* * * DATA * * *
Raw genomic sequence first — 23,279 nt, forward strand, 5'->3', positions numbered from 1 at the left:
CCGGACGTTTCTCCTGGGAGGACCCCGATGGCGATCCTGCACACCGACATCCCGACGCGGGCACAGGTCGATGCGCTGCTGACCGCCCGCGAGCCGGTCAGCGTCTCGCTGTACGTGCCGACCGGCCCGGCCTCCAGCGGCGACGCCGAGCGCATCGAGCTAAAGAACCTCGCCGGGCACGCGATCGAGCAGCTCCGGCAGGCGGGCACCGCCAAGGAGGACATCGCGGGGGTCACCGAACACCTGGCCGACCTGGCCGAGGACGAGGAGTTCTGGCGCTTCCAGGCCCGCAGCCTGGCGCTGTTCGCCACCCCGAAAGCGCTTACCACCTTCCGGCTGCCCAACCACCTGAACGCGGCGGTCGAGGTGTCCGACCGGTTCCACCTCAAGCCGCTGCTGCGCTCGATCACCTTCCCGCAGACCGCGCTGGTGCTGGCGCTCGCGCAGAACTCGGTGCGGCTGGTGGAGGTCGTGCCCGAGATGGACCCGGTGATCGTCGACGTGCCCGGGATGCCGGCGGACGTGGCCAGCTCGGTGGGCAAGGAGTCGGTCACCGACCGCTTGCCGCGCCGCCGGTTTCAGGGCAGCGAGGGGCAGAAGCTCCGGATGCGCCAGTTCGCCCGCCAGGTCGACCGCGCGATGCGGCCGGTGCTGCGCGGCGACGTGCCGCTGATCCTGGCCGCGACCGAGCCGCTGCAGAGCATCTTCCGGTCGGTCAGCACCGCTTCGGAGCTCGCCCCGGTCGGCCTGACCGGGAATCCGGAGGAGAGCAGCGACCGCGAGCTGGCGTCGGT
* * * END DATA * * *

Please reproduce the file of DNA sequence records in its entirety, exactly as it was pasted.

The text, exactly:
Raw genomic sequence first — 23,279 nt, forward strand, 5'->3', positions numbered from 1 at the left:
CCGGACGTTTCTCCTGGGAGGACCCCGATGGCGATCCTGCACACCGACATCCCGACGCGGGCACAGGTCGATGCGCTGCTGACCGCCCGCGAGCCGGTCAGCGTCTCGCTGTACGTGCCGACCGGCCCGGCCTCCAGCGGCGACGCCGAGCGCATCGAGCTAAAGAACCTCGCCGGGCACGCGATCGAGCAGCTCCGGCAGGCGGGCACCGCCAAGGAGGACATCGCGGGGGTCACCGAACACCTGGCCGACCTGGCCGAGGACGAGGAGTTCTGGCGCTTCCAGGCCCGCAGCCTGGCGCTGTTCGCCACCCCGAAAGCGCTTACCACCTTCCGGCTGCCCAACCACCTGAACGCGGCGGTCGAGGTGTCCGACCGGTTCCACCTCAAGCCGCTGCTGCGCTCGATCACCTTCCCGCAGACCGCGCTGGTGCTGGCGCTCGCGCAGAACTCGGTGCGGCTGGTGGAGGTCGTGCCCGAGATGGACCCGGTGATCGTCGACGTGCCCGGGATGCCGGCGGACGTGGCCAGCTCGGTGGGCAAGGAGTCGGTCACCGACCGCTTGCCGCGCCGCCGGTTTCAGGGCAGCGAGGGGCAGAAGCTCCGGATGCGCCAGTTCGCCCGCCAGGTCGACCGCGCGATGCGGCCGGTGCTGCGCGGCGACGTGCCGCTGATCCTGGCCGCGACCGAGCCGCTGCAGAGCATCTTCCGGTCGGTCAGCACCGCTTCGGAGCTCGCCCCGGTCGGCCTGACCGGGAATCCGGAGGAGAGCAGCGACCGCGAGCTGGCGTCGGT